Iowa Caucus-Goers Discuss The GOP Field

Iowans gather Tuesday evening for the state's precinct caucuses. A group of caucus-goers talks about who they plan to vote for and how they made up their minds.

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For Iowa Republicans, it's the end a yearlong getting-to-know-you process with the candidates. NPR's Sonari Glinton sat down with a group of caucus-goers to talk about how they plan to vote and how they made up their minds.

SONARI GLINTON, BYLINE: Drive due west of downtown Des Moines on I-80 and you get to Van Meter, Iowa. It's a city that has about 1,300 residents. I met up with nine of them over a few pitchers of beer on the eve of the caucuses to talk politics, the Republican field and Iowa. Hello.

MARK MILLER: Mark Miller.

GLINTON: Sonari. Nice to meet you.

MILLER: Nice to meet you.

GLINTON: How's everyone doing?

MILLER: We're good. We're good.

GLINTON: All these voters will caucus in the lunch room of a combined junior-senior high school. Tom Harbison is making his debut as chairman this year running Van Meter's Republican caucus.

TOM HARBISON: We're going have three areas. We're going to have the main area where we all sit as registered Republicans. And then, we'll have an area for the press. And then, we'll have an area for observers. That's where we're going to go, and they can observe it.

GLINTON: Most of the people I sat down with were pretty well decided about who'd they vote for. There were four for Mitt Romney, two for Rick Santorum and two for Newt Gingrich. Jeanne Harbison is a retired school teacher. She was the lone undecided Republican.

JEANNE HARBISON: A lot of the people that we're looking at in the top three have a lot of the same values and platform to me.

GLINTON: Harbison calls herself a social conservative. Right now, she's leaning toward Gingrich.

HARBISON: All his baggage is pretty much out on the front. Everybody has seen it. The others maybe we don't know yet what's going come, you know, to the forefront.

GLINTON: The major split at this table was between people who consider themselves values voters and those whose first concern is the economy. Pat Hart runs a heating and air-conditioning company. He's a Mitt Romney supporter, and for him, it's all about the economy.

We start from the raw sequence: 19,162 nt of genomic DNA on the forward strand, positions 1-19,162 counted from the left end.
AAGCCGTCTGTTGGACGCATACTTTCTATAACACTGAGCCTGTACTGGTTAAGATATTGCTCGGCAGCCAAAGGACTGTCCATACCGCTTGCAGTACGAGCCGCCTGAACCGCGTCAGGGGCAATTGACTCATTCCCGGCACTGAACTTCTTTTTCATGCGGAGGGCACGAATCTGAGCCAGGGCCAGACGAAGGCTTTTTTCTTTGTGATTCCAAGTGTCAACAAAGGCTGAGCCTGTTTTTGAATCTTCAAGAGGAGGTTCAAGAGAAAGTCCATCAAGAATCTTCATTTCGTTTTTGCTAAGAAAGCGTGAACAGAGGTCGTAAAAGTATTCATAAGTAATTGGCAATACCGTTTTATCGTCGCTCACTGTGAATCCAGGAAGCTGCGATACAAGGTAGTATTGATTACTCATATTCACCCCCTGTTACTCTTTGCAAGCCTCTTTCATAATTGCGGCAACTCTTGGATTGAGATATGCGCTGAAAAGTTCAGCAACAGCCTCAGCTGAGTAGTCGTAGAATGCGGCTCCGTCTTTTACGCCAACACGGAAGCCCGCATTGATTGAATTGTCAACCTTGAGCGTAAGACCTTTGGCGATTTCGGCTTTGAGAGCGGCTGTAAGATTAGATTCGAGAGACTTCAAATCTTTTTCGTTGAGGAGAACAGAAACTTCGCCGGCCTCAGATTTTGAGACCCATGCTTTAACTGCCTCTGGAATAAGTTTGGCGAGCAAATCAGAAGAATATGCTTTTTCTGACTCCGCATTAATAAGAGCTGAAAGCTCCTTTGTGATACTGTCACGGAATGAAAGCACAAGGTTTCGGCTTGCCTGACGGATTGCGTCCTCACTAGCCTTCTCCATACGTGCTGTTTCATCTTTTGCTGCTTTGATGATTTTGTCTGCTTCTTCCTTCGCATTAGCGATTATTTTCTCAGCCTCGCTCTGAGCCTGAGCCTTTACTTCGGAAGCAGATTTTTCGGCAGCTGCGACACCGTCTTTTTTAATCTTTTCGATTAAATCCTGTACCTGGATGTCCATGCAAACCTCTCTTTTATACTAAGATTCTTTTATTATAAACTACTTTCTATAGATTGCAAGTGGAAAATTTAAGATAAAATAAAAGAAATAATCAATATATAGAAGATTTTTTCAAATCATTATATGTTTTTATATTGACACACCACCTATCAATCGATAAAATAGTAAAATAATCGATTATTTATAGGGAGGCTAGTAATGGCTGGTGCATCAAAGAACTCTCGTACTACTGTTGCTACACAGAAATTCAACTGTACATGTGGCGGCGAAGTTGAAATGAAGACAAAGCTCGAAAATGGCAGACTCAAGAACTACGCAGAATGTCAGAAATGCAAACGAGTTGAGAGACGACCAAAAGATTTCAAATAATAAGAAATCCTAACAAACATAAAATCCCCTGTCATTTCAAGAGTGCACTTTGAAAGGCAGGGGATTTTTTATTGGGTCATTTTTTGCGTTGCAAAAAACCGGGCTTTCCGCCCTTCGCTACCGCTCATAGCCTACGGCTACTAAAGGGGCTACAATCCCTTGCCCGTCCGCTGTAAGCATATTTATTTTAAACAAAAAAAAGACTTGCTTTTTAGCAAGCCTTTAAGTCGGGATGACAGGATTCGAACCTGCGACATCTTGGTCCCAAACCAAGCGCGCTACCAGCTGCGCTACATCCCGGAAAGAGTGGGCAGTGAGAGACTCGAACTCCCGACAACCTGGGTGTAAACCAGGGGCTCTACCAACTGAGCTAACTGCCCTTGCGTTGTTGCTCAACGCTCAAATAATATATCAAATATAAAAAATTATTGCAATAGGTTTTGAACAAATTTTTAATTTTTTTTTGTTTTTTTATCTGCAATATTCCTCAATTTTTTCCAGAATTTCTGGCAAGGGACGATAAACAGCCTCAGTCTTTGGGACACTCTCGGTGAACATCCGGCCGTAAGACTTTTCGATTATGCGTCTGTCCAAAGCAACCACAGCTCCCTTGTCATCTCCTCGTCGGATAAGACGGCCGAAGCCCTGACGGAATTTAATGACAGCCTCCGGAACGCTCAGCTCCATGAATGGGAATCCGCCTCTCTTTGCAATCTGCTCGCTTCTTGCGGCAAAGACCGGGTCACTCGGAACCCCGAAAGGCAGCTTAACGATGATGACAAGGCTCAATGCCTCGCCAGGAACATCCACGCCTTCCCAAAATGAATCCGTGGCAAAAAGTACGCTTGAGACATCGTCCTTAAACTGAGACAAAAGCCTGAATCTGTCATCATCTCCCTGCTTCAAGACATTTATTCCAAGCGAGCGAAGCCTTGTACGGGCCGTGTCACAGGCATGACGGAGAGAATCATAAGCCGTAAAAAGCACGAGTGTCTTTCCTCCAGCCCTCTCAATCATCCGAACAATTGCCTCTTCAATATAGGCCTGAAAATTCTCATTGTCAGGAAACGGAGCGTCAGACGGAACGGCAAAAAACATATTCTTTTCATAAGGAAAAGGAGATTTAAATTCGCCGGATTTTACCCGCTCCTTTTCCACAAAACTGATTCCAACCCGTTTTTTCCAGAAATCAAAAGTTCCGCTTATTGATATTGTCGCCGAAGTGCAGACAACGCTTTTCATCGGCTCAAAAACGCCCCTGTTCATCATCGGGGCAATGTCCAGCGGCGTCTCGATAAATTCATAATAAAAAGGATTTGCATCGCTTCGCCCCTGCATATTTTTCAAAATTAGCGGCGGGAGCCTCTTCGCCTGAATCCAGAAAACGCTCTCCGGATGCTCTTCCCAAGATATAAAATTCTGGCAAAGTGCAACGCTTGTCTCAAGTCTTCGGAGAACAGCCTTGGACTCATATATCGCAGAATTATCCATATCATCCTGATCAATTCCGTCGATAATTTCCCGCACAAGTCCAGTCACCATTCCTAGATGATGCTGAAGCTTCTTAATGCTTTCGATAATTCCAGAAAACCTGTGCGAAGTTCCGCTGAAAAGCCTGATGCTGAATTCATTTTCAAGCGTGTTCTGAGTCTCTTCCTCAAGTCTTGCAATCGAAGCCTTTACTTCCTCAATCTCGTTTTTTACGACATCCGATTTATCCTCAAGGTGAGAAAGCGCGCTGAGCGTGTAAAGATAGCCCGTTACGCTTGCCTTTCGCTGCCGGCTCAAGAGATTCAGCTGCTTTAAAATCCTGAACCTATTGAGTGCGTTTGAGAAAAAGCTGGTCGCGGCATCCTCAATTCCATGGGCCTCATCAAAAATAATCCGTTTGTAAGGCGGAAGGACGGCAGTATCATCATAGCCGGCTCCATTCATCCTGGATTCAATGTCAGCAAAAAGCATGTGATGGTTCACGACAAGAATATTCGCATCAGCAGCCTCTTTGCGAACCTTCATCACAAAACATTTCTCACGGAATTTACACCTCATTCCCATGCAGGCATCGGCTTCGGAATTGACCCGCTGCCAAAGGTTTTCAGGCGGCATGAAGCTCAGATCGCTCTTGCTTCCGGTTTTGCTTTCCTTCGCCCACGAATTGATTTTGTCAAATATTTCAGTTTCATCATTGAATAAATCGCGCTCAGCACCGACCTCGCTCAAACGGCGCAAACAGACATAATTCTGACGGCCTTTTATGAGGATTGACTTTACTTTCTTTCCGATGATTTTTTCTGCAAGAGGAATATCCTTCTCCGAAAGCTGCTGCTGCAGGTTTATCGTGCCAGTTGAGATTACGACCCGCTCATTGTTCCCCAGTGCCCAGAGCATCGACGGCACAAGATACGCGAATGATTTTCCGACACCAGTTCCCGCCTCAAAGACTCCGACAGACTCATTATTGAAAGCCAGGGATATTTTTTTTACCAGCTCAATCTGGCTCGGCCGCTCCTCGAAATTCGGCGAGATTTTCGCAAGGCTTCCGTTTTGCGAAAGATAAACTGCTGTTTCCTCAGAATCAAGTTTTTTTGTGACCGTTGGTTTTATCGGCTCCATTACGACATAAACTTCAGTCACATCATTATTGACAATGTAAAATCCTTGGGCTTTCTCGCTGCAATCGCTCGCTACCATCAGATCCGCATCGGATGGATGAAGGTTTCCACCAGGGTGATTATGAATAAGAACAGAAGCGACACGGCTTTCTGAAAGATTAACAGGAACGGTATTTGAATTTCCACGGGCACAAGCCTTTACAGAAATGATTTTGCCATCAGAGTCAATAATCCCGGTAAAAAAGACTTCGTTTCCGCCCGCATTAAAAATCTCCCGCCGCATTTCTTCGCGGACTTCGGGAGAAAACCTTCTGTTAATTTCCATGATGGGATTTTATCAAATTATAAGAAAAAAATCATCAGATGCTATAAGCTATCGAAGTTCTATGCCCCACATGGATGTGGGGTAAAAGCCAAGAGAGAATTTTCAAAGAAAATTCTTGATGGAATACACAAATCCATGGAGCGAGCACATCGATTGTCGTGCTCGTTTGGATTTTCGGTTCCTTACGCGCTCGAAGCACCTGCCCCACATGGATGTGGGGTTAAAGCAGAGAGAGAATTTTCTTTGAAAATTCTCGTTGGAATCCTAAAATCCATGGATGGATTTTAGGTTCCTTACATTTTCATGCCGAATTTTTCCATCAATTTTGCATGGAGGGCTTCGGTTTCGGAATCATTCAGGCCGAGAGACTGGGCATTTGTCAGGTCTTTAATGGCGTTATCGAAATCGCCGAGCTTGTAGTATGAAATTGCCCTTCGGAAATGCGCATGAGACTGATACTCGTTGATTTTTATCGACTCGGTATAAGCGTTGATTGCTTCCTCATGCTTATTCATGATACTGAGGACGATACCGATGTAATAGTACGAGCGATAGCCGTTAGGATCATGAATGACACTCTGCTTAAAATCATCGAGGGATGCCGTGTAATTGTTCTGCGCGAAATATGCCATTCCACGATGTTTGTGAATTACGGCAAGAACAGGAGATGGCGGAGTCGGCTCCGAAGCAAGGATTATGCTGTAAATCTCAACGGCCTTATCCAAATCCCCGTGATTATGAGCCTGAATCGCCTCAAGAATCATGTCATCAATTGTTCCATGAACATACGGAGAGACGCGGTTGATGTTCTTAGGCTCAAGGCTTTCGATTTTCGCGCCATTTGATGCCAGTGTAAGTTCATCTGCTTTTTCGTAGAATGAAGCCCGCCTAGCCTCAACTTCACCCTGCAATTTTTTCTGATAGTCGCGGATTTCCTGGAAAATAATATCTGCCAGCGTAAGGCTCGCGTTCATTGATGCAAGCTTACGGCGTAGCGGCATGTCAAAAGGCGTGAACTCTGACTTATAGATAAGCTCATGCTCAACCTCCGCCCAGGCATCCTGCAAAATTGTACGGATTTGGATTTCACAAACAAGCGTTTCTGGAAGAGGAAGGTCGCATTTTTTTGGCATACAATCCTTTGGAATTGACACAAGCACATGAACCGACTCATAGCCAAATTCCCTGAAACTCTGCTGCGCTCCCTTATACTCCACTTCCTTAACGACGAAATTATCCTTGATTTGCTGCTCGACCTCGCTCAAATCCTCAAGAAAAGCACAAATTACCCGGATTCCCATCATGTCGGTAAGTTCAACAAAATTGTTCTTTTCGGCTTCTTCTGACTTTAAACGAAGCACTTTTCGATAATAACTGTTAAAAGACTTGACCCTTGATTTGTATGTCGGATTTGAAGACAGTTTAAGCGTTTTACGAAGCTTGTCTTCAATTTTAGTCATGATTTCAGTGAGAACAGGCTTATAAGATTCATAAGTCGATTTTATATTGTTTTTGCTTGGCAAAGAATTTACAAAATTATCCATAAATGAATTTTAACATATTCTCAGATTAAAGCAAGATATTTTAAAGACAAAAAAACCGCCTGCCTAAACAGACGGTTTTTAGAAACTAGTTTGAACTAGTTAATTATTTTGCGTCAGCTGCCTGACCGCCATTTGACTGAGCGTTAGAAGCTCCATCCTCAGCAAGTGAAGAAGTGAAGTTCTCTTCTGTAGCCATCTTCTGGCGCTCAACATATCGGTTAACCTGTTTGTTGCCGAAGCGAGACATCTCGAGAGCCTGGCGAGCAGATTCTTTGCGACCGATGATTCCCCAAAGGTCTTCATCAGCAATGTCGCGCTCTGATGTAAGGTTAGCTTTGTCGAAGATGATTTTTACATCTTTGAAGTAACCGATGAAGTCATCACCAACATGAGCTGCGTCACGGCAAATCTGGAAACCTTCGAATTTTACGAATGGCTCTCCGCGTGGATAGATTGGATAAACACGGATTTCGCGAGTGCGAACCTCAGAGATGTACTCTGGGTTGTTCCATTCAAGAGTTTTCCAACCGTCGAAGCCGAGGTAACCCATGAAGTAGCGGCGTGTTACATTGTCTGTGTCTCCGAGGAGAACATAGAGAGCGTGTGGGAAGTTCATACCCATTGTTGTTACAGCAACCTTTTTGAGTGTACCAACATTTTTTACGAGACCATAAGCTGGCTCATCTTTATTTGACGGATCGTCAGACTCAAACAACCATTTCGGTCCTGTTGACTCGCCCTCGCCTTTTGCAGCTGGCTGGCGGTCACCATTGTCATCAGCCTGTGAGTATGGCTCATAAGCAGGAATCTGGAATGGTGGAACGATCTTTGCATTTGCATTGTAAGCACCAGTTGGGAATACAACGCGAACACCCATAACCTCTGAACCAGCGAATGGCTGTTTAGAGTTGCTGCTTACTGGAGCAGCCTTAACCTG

PAT HART: The one nice thing about this election coming up I think is (unintelligible) because you've got about four people that are all playing for the religious right vote and maybe that will split it up enough that middle survive. And I think when they get right down to it, Mitt has the same values, I think, that the people that, say, the religious right.

GLINTON: All the voters say regardless of who wins the caucuses they'll support the nominee. Bev McLinden has participated in caucuses for years. She says she can't remember a political season quite like this one.

BEV MCLINDEN: I've made it a point to go out and see the different candidates on multiple occasions, and there's something about each one that I kind of like, except I do have a little bit of a problem with Ron Paul...

(SOUNDBITE OF LAUGHTER)

MCLINDEN: ...if I was to pick one, that, you know, I can flatly say, you know, I would not, you know, support him in any way. But there are personal qualities in each one of the candidates that I truly, truly like.

GLINTON: Meanwhile, Mark Miller, who works for an agri-business firm in Des Moines, says he's never seen the Republican Party in Iowa this galvanized.

MILLER: I don't remember ever being called as much as I've been called by candidates relaying their message. I don't think it would be unusual to say that I get a dozen to 20 calls a day knowing that I'm a Republican and asking me for a vote or trying to clear up some matter. It's unbelievable the amount of information we're getting.

GLINTON: Miller says he enjoys getting up close and personal with the candidates, but this time, he felt more involved in the process in part because of social media.

MILLER: Each candidate, because of technology, has been able to put their best foot forward. And then, when they screw up, you know, it's bad news because it's just that quick, too, so - because the opposition jumps right on it. And boom, you know, you get those wide swings in the polls that we've seen.

GLINTON: Bev McLinden does administrative work from home. She, like all the caucus-goers at the table, says she's excited for tonight and a little wistful.

MCLINDEN: I think it's fun, to tell you the truth. I like the whole political process here. And now, it's coming to an end, and the intensity has increased. It's fun to see that. You know, I'm going to kind of be sad when everything goes away.

(SOUNDBITE OF LAUGHTER)

MCLINDEN: Even the phone calls.

GLINTON: Those phone calls will end soon enough. Sonari Glinton, NPR News, Des Moines.

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